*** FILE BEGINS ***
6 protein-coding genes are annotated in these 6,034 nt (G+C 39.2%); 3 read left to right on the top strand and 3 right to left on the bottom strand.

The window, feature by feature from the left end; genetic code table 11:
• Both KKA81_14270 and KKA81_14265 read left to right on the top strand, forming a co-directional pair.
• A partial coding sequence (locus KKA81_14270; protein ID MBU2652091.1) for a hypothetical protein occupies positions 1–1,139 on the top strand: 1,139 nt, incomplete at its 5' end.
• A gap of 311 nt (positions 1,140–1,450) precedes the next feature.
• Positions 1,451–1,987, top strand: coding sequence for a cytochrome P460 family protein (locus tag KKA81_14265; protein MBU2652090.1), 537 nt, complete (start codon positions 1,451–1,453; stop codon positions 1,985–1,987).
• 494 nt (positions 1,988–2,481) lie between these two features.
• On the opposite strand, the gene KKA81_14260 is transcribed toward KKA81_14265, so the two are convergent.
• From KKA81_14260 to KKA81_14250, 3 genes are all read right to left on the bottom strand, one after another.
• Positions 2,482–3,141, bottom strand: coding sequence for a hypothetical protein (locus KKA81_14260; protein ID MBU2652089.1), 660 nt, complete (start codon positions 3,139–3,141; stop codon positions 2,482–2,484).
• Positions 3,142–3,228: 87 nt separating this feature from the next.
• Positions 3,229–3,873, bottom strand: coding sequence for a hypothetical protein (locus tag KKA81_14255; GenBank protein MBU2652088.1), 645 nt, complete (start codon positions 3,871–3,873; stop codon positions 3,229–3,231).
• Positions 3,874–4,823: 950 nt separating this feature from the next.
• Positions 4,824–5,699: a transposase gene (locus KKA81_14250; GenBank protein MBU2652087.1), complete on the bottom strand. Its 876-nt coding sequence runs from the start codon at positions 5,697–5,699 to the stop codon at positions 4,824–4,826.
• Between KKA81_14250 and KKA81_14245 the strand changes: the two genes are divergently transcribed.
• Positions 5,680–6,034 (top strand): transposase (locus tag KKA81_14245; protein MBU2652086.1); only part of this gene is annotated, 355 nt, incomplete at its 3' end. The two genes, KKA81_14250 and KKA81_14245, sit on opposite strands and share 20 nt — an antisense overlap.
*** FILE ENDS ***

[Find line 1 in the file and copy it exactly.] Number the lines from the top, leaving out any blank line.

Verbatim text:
6 protein-coding genes are annotated in these 6,034 nt (G+C 39.2%); 3 read left to right on the top strand and 3 right to left on the bottom strand.